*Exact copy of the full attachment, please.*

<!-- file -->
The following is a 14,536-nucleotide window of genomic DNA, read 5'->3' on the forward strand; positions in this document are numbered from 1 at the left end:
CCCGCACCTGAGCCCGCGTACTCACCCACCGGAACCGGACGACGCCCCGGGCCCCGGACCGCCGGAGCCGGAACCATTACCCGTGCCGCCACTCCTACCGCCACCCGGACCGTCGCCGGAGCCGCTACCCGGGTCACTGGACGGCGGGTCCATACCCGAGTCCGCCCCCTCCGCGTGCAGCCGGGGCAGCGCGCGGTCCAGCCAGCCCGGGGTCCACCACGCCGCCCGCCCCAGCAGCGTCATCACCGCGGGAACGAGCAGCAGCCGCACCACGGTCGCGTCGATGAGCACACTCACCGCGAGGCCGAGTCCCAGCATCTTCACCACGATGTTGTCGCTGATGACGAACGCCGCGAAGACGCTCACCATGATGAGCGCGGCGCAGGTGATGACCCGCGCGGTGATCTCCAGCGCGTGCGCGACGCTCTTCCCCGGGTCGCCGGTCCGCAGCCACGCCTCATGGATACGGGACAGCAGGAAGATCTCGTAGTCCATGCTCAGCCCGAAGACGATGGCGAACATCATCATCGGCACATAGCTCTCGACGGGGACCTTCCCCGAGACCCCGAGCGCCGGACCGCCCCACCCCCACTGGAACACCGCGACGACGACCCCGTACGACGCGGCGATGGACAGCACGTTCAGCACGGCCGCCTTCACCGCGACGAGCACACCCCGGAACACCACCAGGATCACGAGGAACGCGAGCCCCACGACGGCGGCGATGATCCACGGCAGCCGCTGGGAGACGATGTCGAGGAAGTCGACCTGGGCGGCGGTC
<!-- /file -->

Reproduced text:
The following is a 14,536-nucleotide window of genomic DNA, read 5'->3' on the forward strand; positions in this document are numbered from 1 at the left end:
CCCGCACCTGAGCCCGCGTACTCACCCACCGGAACCGGACGACGCCCCGGGCCCCGGACCGCCGGAGCCGGAACCATTACCCGTGCCGCCACTCCTACCGCCACCCGGACCGTCGCCGGAGCCGCTACCCGGGTCACTGGACGGCGGGTCCATACCCGAGTCCGCCCCCTCCGCGTGCAGCCGGGGCAGCGCGCGGTCCAGCCAGCCCGGGGTCCACCACGCCGCCCGCCCCAGCAGCGTCATCACCGCGGGAACGAGCAGCAGCCGCACCACGGTCGCGTCGATGAGCACACTCACCGCGAGGCCGAGTCCCAGCATCTTCACCACGATGTTGTCGCTGATGACGAACGCCGCGAAGACGCTCACCATGATGAGCGCGGCGCAGGTGATGACCCGCGCGGTGATCTCCAGCGCGTGCGCGACGCTCTTCCCCGGGTCGCCGGTCCGCAGCCACGCCTCATGGATACGGGACAGCAGGAAGATCTCGTAGTCCATGCTCAGCCCGAAGACGATGGCGAACATCATCATCGGCACATAGCTCTCGACGGGGACCTTCCCCGAGACCCCGAGCGCCGGACCGCCCCACCCCCACTGGAACACCGCGACGACGACCCCGTACGACGCGGCGATGGACAGCACGTTCAGCACGGCCGCCTTCACCGCGACGAGCACACCCCGGAACACCACCAGGATCACGAGGAACGCGAGCCCCACGACGGCGGCGATGATCCACGGCAGCCGCTGGGAGACGATGTCGAGGAAGTCGACCTGGGCGGCGGTC